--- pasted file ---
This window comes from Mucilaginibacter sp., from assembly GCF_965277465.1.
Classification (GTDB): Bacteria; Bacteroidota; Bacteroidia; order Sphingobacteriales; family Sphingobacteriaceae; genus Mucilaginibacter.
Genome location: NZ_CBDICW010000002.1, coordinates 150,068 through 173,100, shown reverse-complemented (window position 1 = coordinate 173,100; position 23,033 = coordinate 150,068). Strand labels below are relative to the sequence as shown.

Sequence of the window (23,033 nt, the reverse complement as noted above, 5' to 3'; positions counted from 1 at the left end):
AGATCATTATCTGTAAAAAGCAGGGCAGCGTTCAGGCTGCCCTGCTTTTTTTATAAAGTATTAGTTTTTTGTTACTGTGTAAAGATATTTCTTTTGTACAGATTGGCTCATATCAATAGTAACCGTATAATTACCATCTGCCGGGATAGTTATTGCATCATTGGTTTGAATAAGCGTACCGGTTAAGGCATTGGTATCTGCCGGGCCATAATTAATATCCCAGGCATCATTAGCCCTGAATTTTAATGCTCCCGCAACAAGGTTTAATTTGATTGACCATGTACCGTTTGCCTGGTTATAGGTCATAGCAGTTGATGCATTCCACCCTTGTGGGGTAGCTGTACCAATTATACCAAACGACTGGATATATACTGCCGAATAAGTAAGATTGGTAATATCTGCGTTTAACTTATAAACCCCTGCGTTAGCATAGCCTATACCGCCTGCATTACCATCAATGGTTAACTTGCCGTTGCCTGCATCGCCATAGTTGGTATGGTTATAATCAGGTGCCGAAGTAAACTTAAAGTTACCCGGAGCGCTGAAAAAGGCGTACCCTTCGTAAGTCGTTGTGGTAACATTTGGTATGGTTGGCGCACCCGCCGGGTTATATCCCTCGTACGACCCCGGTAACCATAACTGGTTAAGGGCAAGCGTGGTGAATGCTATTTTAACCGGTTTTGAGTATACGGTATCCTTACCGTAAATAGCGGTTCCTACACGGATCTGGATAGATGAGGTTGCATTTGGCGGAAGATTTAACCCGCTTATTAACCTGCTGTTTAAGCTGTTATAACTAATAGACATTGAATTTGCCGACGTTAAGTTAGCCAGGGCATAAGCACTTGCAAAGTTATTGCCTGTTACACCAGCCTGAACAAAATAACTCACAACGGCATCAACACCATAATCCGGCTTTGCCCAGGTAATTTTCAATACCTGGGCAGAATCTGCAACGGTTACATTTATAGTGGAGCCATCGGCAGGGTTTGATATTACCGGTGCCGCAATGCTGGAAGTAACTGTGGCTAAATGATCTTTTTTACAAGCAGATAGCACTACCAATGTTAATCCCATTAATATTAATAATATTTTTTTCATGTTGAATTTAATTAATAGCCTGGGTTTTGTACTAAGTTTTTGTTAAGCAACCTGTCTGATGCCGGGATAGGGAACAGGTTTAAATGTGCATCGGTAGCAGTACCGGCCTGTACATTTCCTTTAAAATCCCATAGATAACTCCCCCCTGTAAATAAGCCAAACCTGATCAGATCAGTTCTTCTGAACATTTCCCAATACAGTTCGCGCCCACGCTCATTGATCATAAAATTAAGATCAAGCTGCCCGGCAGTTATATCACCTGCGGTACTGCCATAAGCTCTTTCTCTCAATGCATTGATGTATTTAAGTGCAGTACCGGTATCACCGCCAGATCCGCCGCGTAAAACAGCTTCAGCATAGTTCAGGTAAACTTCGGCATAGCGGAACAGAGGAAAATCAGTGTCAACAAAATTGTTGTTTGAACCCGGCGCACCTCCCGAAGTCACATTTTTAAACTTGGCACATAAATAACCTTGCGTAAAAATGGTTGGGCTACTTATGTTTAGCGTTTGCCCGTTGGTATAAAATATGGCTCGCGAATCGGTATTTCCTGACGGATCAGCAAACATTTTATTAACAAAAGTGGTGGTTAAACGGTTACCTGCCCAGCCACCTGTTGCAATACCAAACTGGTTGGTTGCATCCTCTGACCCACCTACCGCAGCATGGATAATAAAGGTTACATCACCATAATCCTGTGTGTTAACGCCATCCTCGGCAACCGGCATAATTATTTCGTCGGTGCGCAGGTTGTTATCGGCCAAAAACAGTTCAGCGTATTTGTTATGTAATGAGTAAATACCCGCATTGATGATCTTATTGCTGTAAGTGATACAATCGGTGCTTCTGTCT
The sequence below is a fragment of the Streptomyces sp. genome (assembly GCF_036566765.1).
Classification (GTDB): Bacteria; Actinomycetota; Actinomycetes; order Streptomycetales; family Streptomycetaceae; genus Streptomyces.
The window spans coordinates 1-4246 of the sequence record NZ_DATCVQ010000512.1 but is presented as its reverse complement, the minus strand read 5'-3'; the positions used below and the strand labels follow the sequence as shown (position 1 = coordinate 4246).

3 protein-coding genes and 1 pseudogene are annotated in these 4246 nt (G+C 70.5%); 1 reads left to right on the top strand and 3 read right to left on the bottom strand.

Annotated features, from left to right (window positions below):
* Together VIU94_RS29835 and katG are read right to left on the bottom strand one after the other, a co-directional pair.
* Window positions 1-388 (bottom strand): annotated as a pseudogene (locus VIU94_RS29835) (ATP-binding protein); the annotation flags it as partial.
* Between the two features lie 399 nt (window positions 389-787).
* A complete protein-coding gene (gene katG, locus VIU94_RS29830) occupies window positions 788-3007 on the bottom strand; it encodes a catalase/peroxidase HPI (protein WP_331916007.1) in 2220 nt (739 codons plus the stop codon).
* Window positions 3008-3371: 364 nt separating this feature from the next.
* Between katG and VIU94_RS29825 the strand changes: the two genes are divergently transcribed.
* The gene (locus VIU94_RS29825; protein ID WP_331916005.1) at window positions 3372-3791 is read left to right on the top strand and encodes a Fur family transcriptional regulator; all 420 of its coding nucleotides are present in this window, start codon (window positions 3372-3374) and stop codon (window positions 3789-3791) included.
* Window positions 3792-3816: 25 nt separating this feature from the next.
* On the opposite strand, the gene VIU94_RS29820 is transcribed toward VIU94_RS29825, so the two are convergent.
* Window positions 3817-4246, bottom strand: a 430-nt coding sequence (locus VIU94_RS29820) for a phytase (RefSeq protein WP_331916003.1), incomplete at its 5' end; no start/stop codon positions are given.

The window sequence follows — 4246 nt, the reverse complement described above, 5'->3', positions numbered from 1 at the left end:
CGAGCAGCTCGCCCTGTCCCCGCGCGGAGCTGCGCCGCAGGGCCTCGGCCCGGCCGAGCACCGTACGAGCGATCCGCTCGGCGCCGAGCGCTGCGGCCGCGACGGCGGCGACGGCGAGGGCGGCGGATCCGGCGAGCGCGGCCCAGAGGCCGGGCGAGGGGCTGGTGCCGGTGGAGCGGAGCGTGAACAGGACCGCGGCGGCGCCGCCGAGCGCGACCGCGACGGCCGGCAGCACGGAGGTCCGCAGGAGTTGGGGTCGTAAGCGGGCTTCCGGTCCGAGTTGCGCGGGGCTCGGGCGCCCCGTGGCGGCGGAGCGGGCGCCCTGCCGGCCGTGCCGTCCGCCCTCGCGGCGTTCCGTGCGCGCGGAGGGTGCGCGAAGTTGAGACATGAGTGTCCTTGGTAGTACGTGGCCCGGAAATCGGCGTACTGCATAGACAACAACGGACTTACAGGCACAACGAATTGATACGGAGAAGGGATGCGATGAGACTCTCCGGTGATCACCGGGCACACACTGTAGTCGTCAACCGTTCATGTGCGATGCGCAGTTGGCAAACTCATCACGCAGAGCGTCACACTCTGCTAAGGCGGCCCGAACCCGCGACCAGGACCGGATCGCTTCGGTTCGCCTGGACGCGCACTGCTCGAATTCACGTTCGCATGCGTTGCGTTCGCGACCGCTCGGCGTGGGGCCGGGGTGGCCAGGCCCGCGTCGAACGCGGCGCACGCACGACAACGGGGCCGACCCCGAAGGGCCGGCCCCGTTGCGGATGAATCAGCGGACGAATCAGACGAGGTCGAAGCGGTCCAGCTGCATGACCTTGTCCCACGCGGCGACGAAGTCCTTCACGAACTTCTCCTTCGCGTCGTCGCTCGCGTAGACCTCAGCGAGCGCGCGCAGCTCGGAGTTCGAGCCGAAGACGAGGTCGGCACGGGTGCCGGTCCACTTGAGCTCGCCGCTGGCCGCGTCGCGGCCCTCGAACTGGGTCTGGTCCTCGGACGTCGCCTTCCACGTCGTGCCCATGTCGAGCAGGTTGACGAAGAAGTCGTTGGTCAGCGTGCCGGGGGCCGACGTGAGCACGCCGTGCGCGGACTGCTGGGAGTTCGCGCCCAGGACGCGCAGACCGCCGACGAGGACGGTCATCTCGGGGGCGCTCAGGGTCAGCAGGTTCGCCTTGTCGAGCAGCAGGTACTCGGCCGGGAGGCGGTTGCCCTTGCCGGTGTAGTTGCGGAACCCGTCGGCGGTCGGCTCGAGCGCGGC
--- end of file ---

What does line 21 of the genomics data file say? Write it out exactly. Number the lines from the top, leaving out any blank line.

The window sequence follows — 4246 nt, the reverse complement described above, 5'->3', positions numbered from 1 at the left end: